The Marxism conference is fast approaching, and now excitingly the programme and reading lists are up on the website. This happens to coincide with what could be a period of sustained, ongoing climate activism around the bushfire crisis, and It’s incumbent upon us to make the most of this situation. So I’d like to talk briefly about the “save the planet” stream, because it provides an excellent opportunity both for sales, and for members. It’s of incredible relevance to the activism we’re doing right now, and for the foreseeable future, and so it’s important comrades wrap their heads around the sessions and start thinking about the way we could pitch them.
To begin with there are a couple of good intro sessions to argue and clarify our politics; firstly the 101 “Why is capitalism destroying the planet?”. It’s fairly uncontroversial now, at least amongst younger people in our orbit, that capitalism is to blame for the crisis, but we want to argue that it’s important to interrogate those ideas deeper, that this session provides a space to hammer out what capitalism is, why it’s class exploitation and market competition driving the crisis. It’s a really good sell to anyone we meet on a stall that comes out with the usual refrain of “I’m interested in getting active, but I really want to learn more”.
The panel on “from bushfires to industrial fires” look pretty exciting: there’s Kate Doherty from Sydney talking about the NSW bushfires, Lavanya Thavaraja from the Migrant Workers’ Centre at Trades Hall talking about industrial chemical fires in factories, and Naomi from Melbourne talking about the 2014 Hazlewood mine fire in the La Trobe Valley.
I think we want to say that these are people that are at the forefront, their communities have been particularly ravaged by these fires, and we’ve a lot to learn from them about how to fight these man-made, social disasters. Naomi was the one to break the story about Hazelwood in Red Flag, and organised the community protests in the Valley in response to it. And Lavanya will provide accounts of the intersection of these disasters with racism, and also talk about how it’s the working-class enduring this, but that we’re also the ones with the power to fight it.
The session on socialism on a hot house earth may seem like more of a downer than the others, but it’s important to address how those mad-max style visions of a climate ravaged future are not inevitable. Whilst obviously we want to win before we get to that point, socialist politics are particularly necessary because they provide a way to respond to dystopian fatalism. And that if you’re interested in this, or uncertain about the possibilities of collective struggle and human liberation in a seemingly apocalyptic future, you should come along because you’d get a lot out of it.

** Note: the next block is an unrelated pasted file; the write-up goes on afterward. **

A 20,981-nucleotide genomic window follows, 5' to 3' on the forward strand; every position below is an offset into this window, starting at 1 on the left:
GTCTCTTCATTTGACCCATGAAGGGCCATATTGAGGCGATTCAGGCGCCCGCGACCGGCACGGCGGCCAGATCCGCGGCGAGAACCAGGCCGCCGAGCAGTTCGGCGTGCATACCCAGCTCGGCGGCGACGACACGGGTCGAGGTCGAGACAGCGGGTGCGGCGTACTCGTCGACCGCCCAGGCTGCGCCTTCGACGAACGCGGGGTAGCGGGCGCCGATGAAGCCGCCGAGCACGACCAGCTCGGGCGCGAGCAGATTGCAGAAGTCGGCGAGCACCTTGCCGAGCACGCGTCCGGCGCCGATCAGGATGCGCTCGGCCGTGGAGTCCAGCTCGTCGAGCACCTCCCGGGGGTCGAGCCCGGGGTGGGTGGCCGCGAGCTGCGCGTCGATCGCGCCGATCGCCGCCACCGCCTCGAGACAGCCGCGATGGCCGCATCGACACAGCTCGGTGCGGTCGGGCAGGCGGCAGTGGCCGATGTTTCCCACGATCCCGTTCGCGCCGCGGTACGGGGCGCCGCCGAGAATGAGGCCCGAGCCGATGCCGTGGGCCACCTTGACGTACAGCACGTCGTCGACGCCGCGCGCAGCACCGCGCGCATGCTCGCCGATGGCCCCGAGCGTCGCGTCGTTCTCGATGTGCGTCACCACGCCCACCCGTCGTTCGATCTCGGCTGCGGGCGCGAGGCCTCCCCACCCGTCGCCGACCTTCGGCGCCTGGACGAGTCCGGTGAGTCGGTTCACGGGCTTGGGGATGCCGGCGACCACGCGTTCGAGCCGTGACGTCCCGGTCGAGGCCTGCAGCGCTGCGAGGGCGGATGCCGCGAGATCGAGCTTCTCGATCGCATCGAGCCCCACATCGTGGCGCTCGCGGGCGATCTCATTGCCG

Similarly, dystopian futures goes over the way border authoritarianism, the police state, imperialism, and racism will be exacerbated by climate change. It’s also a broader argument about the role of the capitalist state, not as a neutral arbiter, but a tool of class domination. Which is a good session for contacts interested in questions of racism, refugee rights, and police repression, as well as those following debates around imperialism and the nature of the state.
And finally, the sessions on the GND and food production. As was demonstrated by the system change conference there’s an audience for these debates as they remain an open question within our own ranks and in the left and society more broadly. And I think it’s worth pitching them on that basis: the Marxism conference is an open forum for socialists and radical activists of all kinds to come and have these debates. If you’re interested in the Green New Deal, or the history of how food is grown, or have opinions or want to learn more about what a transition to a sustainable planet will look like, you really don’t want to miss these session. These are arguments at the forefront of the climate movement, and here they’ll be taking place amongst activists that are out there concretely fighting for a better world.
A key session that’s not in the stream, but is very related to it, is the panel A planet to save! The role of socialists in responding to the climate crisis. We want to describe it as a forum for people involved in the climate campaign to come and seriously discuss the movement. It’s going to be the gathering of left wingers and radicals involved in climate activism – so the people that organised the 100,000 that came out and marched last week will be speaking on it- and activists in this campaign have a lot to gain and contribute. We’ve had almost a year now of exciting climate struggle that has heralded the birth of one of the most real social movements in recent history. And this will provide a place to meet up with activists across the country that have been at the forefront, and importantly cohere an explicitly socialist wing of it.
It’s an exciting stream that can provide a great opportunity for sales at protests, on stalls, poster runs, and campaign meetings. As well, it’ll provide a learning experience for us as we continue to take environmental politics seriously. Which then plays into our promotion of the conference: the more we known about and are excited by a session, the easier it is to make that sale. And especially today, when these theoretical questions have concrete implications, and a real relevance to the work that we’re doing.